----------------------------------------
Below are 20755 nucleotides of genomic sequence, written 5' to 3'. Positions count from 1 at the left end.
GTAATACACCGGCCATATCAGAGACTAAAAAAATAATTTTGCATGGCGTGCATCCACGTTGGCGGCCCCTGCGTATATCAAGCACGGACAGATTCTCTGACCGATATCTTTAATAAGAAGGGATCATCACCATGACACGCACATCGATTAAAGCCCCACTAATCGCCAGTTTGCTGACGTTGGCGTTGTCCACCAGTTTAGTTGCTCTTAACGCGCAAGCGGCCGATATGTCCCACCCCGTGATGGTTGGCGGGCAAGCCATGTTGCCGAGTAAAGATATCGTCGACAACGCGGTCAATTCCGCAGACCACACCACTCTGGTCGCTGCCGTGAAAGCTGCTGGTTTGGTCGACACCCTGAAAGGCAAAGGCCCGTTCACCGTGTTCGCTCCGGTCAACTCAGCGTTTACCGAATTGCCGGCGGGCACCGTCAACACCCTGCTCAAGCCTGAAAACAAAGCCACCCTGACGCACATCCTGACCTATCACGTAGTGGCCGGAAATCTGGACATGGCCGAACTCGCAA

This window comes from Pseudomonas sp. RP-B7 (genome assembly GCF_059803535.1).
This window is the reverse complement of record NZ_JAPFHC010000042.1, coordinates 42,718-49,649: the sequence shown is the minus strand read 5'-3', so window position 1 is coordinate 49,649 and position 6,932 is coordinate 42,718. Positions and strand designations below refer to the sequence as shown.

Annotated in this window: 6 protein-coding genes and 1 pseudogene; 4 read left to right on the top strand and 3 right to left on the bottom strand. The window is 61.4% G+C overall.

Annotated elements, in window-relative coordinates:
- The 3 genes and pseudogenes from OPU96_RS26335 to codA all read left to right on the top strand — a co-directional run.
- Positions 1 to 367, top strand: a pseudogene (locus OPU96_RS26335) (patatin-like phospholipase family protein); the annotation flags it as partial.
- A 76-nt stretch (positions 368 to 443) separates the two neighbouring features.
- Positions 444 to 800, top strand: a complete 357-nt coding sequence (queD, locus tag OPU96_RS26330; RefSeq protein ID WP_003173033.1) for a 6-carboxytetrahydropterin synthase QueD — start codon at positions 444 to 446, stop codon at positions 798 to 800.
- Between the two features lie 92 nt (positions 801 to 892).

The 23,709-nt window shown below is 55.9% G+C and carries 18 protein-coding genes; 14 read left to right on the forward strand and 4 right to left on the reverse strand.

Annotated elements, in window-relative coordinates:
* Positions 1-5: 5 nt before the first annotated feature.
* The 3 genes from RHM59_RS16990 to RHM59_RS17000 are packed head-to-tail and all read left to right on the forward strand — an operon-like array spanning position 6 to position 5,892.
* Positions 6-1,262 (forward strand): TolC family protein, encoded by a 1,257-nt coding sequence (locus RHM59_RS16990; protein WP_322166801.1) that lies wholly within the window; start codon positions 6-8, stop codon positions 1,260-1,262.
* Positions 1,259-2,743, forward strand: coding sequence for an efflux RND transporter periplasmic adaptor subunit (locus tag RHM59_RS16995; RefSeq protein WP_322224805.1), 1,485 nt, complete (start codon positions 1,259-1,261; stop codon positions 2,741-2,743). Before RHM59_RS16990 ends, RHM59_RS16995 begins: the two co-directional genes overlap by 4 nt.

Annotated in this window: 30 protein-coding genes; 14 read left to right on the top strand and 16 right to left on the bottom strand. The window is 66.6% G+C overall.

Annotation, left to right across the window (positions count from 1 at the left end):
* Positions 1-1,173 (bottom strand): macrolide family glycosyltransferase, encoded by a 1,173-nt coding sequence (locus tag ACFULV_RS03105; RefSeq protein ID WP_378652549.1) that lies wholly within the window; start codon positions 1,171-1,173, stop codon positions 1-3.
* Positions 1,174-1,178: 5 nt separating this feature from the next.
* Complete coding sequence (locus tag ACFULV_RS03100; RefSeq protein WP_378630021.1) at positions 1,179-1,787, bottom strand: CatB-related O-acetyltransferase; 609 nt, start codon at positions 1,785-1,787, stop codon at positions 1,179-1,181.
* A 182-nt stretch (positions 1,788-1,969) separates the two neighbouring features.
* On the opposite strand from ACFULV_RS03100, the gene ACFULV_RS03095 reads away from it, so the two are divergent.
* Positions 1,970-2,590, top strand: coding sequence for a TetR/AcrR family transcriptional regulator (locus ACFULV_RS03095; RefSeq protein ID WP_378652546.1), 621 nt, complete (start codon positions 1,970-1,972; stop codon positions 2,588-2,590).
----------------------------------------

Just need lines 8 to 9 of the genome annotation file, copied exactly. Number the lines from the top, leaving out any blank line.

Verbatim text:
- Positions 1 to 367, top strand: a pseudogene (locus OPU96_RS26335) (patatin-like phospholipase family protein); the annotation flags it as partial.
- A 76-nt stretch (positions 368 to 443) separates the two neighbouring features.